An echo from an old dead world you might have said before some of this week's headlines, especially the one that appeared on the back page of this newspaper yesterday: "League ready to take control as 'penniless' Pompey crash". Nor is it encouraging to re-trace the ambiguous story of Notts County's apparently less than miraculous restoration. Most worryingly of all, though, is the fact that of the game's elite, only one – Arsenal – have a working business model that makes any kind of sense to a world which outside of football has never been so mindful of the need to at least try to put itself on a sound financial footing.
Liverpool have £350m worth of debt, a landslide against which the announcement of a four-year £80m new sponsorship deal is a puny riposte indeed as the club's American owners try to hock one of the greatest traditions in the game as though it is a family heirloom. A new stadium is as far away as ever. Manchester United have vast income and maintain brilliant momentum on the field but also a debt mountain that could become a volcano of toxicity if the presumption that television largesse is indefinitely proofed against hostile circumstances goes the way of Lehman Brothers.
Chelsea, monumentally unprofitable, are at the whim of Roman Abramovich as the opulent new boys, Manchester City, depend on the continued enthusiasm of their Sheikh benefactor.
This leaves us with Arsenal, a club who embrace the extraordinary ambition to live within their means and who this week had a new incentive to celebrate the 13th anniversary of Arsène Wenger's reign. They built their stadium at a speed that makes Liverpool look dysfunctional and their greatest assets have been produced by the genius of their manager for recognising and nurturing outstanding talent.
Meanwhile, St John confirms that when he looks at pictures of Paul Hart it as though he is gazing into a mirror. ''As someone who saw cheques bounce every other week, I feel for his hopeless situation – and I also worry for so many managers who face the prospect of the same ordeal,'' he said yesterday. He frets, and who cannot, that football has come so far but learnt so little.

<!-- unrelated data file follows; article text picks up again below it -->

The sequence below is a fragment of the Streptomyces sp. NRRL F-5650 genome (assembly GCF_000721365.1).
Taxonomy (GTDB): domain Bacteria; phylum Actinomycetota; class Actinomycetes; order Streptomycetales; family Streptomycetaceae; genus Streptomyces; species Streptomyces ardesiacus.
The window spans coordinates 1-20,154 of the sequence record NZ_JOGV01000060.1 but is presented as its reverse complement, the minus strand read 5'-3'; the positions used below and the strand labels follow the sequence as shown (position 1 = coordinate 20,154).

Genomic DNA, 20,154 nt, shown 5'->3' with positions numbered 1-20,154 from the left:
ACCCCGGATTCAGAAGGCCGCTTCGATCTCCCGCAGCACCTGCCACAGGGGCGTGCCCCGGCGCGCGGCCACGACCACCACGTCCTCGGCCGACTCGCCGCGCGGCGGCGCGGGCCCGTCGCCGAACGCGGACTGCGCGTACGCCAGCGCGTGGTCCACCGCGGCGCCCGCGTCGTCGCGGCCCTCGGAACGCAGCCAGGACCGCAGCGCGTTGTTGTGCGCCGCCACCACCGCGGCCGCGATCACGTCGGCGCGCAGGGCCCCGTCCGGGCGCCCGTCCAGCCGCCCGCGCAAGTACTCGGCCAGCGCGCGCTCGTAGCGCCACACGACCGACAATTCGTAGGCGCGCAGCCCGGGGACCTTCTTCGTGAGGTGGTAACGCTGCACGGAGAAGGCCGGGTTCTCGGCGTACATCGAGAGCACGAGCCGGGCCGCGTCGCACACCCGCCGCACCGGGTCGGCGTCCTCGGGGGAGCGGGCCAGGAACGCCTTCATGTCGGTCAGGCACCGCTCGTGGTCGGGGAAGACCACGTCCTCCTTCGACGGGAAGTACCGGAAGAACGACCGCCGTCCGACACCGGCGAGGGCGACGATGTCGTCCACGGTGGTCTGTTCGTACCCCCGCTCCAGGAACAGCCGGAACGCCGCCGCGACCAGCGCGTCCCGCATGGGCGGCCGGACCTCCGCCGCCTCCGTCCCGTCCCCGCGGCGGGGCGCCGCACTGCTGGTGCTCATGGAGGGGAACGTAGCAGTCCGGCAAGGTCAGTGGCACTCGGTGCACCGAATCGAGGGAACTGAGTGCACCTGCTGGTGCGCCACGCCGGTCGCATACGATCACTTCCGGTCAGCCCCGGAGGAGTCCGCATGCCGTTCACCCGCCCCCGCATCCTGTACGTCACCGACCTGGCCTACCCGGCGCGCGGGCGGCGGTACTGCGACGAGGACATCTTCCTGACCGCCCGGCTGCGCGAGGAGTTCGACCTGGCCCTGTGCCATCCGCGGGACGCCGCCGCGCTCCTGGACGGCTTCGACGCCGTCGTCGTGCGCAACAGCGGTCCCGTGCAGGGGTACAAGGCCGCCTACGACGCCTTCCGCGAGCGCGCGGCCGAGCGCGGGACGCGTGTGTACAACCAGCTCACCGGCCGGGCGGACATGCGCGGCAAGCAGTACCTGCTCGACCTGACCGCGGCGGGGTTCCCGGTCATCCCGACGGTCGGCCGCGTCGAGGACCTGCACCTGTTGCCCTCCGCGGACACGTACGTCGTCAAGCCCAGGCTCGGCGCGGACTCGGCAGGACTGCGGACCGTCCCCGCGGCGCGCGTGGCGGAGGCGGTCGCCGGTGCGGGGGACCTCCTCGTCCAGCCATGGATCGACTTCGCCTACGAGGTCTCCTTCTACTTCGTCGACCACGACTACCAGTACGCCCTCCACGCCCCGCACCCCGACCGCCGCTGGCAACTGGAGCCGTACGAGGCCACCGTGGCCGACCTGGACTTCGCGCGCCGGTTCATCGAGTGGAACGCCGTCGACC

Silent majority speaks volumes about cheating
It is perhaps the least surprising outcome of the whole numbing "Bloodgate" episode.
Rugby union's much trumpeted Task Force delivered slim pickings indeed when they reported this week. However, buried in the verbiage and the predictable inaction was a devastating statistic.
Despite the promise of anonymity, only 23 per cent of players bothered to respond to the questionnaire aimed at establishing levels of cheating. The overwhelming majority of respondents said they had never seen or heard of such a thing. Did the others stay silent out of any sense of collective guilt – or indifference?
If it was the latter, no-one could say that their stance had been excessively buffeted. If rugby really believes it is has drawn a line under "Bloodgate" they should examine the result. It is one so faint it might be in crayon.
Enough to make Adebayor think twice?
Emmanuel Adebayor's punishment for a complete failure of professional responsibility has been reliably estimated at roughly one day's pay, which is to say the cost of a mid-sized fully-loaded, tax-paid family car.
It is wholly inadequate, of course, but perhaps the next time he wants to provoke a crowd of ranting, boozed-up, racists masquerading as football fans he may think twice.
Let's hope so. He has a wonderful talent and it should not be put at risk for gratification almost as brainless as the provocation he faced from a section of Arsenal fans.
At least the FA have said that they recognise the need to deal with some of the worst of the effluence seeping down from the terraces. If they ever get around to it, and let's not hold our breath for too long, it would be a service to football, not to mention Western civilisation.